Crazy Homeowner Made House Out of This

With a breathtaking view overlooking central Texas’ Lake Travis, a new home being built in Jonestown is drawing some attention from neighbors.

The nearly 7,500-square-foot house has zero wood, brick or insulation. It is completely made of foam.“I think the neighbors might have thought I was crazy when they saw the truckloads of foam pull up,” Aaron Rowsell, the homeowner of the three-story house in Jonestown, explained.

Rowsell, a former contractor himself, first heard of homes being built with foam about 20 years ago.

He said if he ever was going to build his dream home, foam was the material he wanted to use.

Strata International Group Inc. is the Phoenix-based company that developed this groundbreaking building technique. It is known as SABS, or Saebi Alternative Building System, named after its creator Nasser Saebi.

How does it work?

The company creates large blocks of foam, which are made up of 98% air, that can be shaped and glued together to create the skeleton of the home. Pieces of foam are glued together using a type of liquid foam that cures fast. The walls, the floor, the stairs, everything (except the home’s foundation) is foam.

Once the shape of the house is built, the company coats the entire structure with a patent concrete mixture known as sabscrete. A quarter-inch of the mixture is placed on the entire home to give it a hard shell and more durable structure. Both the foam and concrete mixture are 100% recyclable, according to the company.

Homeowners can then customize how they want the interior and exterior of the home to look.

Amir Saebi, the vice president of Strata International Group, provided 3D renderings, seen below, of Rowsell’s home to show what it will eventually look like.

How does it differ from traditional construction?

The company said the SABS method provides major cost savings to the homeowner and the builder during construction. Because the foam is lightweight, the need for a large construction crew is not necessary.

Saebi said Rowsell’s home can be built using four to five people. Plus, it is cheaper to build with just foam, rather than building with wood.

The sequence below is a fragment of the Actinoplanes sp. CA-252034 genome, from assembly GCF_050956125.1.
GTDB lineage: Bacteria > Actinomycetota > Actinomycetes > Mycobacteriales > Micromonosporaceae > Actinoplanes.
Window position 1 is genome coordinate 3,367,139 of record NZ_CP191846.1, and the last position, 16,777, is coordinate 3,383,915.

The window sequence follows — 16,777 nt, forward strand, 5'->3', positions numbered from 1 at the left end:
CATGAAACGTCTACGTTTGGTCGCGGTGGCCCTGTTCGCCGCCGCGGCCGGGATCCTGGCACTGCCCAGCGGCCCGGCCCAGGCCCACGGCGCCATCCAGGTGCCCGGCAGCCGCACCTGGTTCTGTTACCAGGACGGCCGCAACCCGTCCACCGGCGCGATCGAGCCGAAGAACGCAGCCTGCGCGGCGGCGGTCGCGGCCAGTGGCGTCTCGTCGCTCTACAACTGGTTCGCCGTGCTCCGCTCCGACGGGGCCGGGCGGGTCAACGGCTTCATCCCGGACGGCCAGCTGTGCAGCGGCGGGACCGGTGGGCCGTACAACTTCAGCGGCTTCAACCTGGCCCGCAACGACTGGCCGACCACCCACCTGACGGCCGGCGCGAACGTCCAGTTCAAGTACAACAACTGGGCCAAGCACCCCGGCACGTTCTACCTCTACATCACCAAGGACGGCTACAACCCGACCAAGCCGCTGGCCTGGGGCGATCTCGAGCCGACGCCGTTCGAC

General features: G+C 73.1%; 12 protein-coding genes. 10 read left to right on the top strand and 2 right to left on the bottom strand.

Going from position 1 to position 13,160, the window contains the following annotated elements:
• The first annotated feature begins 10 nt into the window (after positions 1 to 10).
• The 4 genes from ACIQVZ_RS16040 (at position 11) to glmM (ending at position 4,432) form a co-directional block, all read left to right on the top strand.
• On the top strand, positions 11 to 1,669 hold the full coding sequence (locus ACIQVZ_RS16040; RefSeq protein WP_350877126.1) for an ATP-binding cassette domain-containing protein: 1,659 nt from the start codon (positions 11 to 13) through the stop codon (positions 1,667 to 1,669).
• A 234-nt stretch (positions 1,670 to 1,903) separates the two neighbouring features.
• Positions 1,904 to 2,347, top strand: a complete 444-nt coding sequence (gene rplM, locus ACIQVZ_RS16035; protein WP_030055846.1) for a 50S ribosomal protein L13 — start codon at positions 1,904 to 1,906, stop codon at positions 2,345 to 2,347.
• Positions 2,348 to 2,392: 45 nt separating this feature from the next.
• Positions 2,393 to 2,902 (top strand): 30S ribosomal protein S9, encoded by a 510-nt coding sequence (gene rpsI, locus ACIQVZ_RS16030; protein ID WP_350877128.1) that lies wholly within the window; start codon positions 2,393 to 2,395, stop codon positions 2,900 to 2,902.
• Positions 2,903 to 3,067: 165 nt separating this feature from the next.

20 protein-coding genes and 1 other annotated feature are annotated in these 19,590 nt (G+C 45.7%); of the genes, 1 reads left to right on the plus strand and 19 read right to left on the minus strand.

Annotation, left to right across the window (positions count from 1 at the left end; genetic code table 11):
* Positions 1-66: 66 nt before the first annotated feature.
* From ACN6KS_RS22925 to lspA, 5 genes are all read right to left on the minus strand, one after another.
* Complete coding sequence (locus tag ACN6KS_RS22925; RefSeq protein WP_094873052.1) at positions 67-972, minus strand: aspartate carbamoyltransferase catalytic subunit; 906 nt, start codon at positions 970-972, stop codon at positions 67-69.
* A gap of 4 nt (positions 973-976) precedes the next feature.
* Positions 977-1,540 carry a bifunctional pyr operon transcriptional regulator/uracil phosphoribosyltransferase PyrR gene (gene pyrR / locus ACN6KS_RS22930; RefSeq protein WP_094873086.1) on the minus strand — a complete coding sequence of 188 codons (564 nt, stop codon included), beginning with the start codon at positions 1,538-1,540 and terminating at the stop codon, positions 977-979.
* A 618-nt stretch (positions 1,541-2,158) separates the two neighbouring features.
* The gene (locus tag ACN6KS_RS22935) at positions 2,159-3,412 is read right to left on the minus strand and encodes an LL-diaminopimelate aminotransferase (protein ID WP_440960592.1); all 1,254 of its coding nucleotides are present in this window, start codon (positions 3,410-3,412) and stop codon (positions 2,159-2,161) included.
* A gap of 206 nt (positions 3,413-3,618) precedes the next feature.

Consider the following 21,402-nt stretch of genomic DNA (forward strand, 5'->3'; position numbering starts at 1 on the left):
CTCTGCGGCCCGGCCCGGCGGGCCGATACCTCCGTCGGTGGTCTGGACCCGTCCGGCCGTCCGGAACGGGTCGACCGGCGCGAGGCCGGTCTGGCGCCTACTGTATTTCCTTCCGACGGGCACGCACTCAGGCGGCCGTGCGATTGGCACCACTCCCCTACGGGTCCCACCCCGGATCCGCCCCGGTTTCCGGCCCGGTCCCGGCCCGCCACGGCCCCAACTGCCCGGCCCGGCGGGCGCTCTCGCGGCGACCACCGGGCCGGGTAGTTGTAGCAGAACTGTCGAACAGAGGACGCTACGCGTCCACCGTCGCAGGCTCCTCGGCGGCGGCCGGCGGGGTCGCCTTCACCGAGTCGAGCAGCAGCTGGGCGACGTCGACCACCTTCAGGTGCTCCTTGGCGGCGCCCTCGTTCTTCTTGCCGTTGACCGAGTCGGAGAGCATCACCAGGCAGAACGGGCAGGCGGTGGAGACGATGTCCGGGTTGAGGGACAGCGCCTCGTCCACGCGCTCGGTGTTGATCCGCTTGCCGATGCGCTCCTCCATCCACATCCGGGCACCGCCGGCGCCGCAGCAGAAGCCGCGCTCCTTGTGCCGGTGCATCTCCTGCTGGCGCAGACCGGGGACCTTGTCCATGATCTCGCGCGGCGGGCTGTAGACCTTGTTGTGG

“Less material used, less labor used,” Saebi explained.

Nexstar’s KXAN got to watch the final piece of foam installed on a portion of the roof. It took four workers to slide the piece into place.

“Sometimes you just shake your head at how they’re putting up a four-foot by four-foot beam that two or three guys are carrying, where as traditional building, you would have a crane out here putting that thing into place,” Rowsell said.

The work site is quieter than the construction site you are used to seeing. The crew does not use saws to cut the foam. Instead, they use a tool called a hot knife that can cut any shape you want out of the foam.

Saebi said the foam home does not need insulation at all because the material is already a great insulator. The company claims its system is the most efficient insulator out of any other building system. That means less energy is used to heat and cool your home.

There are also cost savings on maintenance that regular homes go through, such as termite control or treating mold. No wood in your house means no termites, and the foam will not mold, Saebi said.

Is it safe?

Saebi said the company has permits to build in all 50 states that it obtained through the International Code Council. The company says its homes can withstand earthquakes and are fire-resistant.

Saebi even said the foam structures have been put through models to show it can withstand wind speeds up to 265 miles per hour – for comparison, a hurricane with sustained winds of 157 miles per hour or more is considered a Category 5, according to the National Hurricane Center. An EF 5 tornado has three-second gusts of winds exceeding 200 miles per hour, the National Weather Service explains.

The first-ever home built by the company was completed in the early 2000s in Scottsdale, Arizona. Strata has also constructed foam homes in California, Colorado, Hawaii, New Mexico, Texas and Utah.

Original article

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